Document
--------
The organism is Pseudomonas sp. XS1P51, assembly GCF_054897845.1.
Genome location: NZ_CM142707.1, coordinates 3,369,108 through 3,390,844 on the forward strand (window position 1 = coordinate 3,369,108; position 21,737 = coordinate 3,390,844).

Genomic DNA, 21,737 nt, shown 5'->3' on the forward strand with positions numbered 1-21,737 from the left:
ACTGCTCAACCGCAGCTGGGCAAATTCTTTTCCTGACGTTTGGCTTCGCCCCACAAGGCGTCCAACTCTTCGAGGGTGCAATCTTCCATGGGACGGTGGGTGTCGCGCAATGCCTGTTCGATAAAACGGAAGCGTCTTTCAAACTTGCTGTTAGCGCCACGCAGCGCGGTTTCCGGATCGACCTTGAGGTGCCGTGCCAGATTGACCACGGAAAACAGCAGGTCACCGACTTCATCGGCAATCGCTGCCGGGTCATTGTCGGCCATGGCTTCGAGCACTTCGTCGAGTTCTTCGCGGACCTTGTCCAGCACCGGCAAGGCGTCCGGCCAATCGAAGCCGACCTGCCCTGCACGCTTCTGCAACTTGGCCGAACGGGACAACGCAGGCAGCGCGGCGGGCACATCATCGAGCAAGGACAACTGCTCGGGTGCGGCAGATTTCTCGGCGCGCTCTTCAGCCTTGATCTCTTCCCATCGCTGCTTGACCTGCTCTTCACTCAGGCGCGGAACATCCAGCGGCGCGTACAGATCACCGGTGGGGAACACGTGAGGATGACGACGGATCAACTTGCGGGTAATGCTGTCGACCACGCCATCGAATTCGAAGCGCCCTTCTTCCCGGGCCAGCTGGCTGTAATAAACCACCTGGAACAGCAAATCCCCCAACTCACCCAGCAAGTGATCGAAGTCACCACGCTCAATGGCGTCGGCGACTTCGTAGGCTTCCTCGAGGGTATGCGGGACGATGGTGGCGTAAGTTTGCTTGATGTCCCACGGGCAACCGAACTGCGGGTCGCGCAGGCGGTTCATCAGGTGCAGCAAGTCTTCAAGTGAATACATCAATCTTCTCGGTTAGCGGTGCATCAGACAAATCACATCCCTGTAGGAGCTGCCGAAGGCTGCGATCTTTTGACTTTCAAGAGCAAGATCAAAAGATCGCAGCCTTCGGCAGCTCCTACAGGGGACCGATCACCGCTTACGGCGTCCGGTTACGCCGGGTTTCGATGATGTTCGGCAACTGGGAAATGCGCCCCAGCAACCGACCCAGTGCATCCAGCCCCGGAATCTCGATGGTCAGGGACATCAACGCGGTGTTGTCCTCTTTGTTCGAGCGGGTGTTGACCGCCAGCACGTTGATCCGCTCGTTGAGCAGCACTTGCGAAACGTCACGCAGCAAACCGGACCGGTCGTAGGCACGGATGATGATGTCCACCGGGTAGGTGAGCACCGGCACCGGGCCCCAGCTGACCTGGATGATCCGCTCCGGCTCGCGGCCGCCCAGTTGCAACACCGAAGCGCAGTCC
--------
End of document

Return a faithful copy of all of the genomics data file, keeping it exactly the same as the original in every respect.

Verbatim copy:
The organism is Pseudomonas sp. XS1P51, assembly GCF_054897845.1.
Genome location: NZ_CM142707.1, coordinates 3,369,108 through 3,390,844 on the forward strand (window position 1 = coordinate 3,369,108; position 21,737 = coordinate 3,390,844).

Genomic DNA, 21,737 nt, shown 5'->3' on the forward strand with positions numbered 1-21,737 from the left:
ACTGCTCAACCGCAGCTGGGCAAATTCTTTTCCTGACGTTTGGCTTCGCCCCACAAGGCGTCCAACTCTTCGAGGGTGCAATCTTCCATGGGACGGTGGGTGTCGCGCAATGCCTGTTCGATAAAACGGAAGCGTCTTTCAAACTTGCTGTTAGCGCCACGCAGCGCGGTTTCCGGATCGACCTTGAGGTGCCGTGCCAGATTGACCACGGAAAACAGCAGGTCACCGACTTCATCGGCAATCGCTGCCGGGTCATTGTCGGCCATGGCTTCGAGCACTTCGTCGAGTTCTTCGCGGACCTTGTCCAGCACCGGCAAGGCGTCCGGCCAATCGAAGCCGACCTGCCCTGCACGCTTCTGCAACTTGGCCGAACGGGACAACGCAGGCAGCGCGGCGGGCACATCATCGAGCAAGGACAACTGCTCGGGTGCGGCAGATTTCTCGGCGCGCTCTTCAGCCTTGATCTCTTCCCATCGCTGCTTGACCTGCTCTTCACTCAGGCGCGGAACATCCAGCGGCGCGTACAGATCACCGGTGGGGAACACGTGAGGATGACGACGGATCAACTTGCGGGTAATGCTGTCGACCACGCCATCGAATTCGAAGCGCCCTTCTTCCCGGGCCAGCTGGCTGTAATAAACCACCTGGAACAGCAAATCCCCCAACTCACCCAGCAAGTGATCGAAGTCACCACGCTCAATGGCGTCGGCGACTTCGTAGGCTTCCTCGAGGGTATGCGGGACGATGGTGGCGTAAGTTTGCTTGATGTCCCACGGGCAACCGAACTGCGGGTCGCGCAGGCGGTTCATCAGGTGCAGCAAGTCTTCAAGTGAATACATCAATCTTCTCGGTTAGCGGTGCATCAGACAAATCACATCCCTGTAGGAGCTGCCGAAGGCTGCGATCTTTTGACTTTCAAGAGCAAGATCAAAAGATCGCAGCCTTCGGCAGCTCCTACAGGGGACCGATCACCGCTTACGGCGTCCGGTTACGCCGGGTTTCGATGATGTTCGGCAACTGGGAAATGCGCCCCAGCAACCGACCCAGTGCATCCAGCCCCGGAATCTCGATGGTCAGGGACATCAACGCGGTGTTGTCCTCTTTGTTCGAGCGGGTGTTGACCGCCAGCACGTTGATCCGCTCGTTGAGCAGCACTTGCGAAACGTCACGCAGCAAACCGGACCGGTCGTAGGCACGGATGATGATGTCCACCGGGTAGGTGAGCACCGGCACCGGGCCCCAGCTGACCTGGATGATCCGCTCCGGCTCGCGGCCGCCCAGTTGCAACACCGAAGCGCAGTCC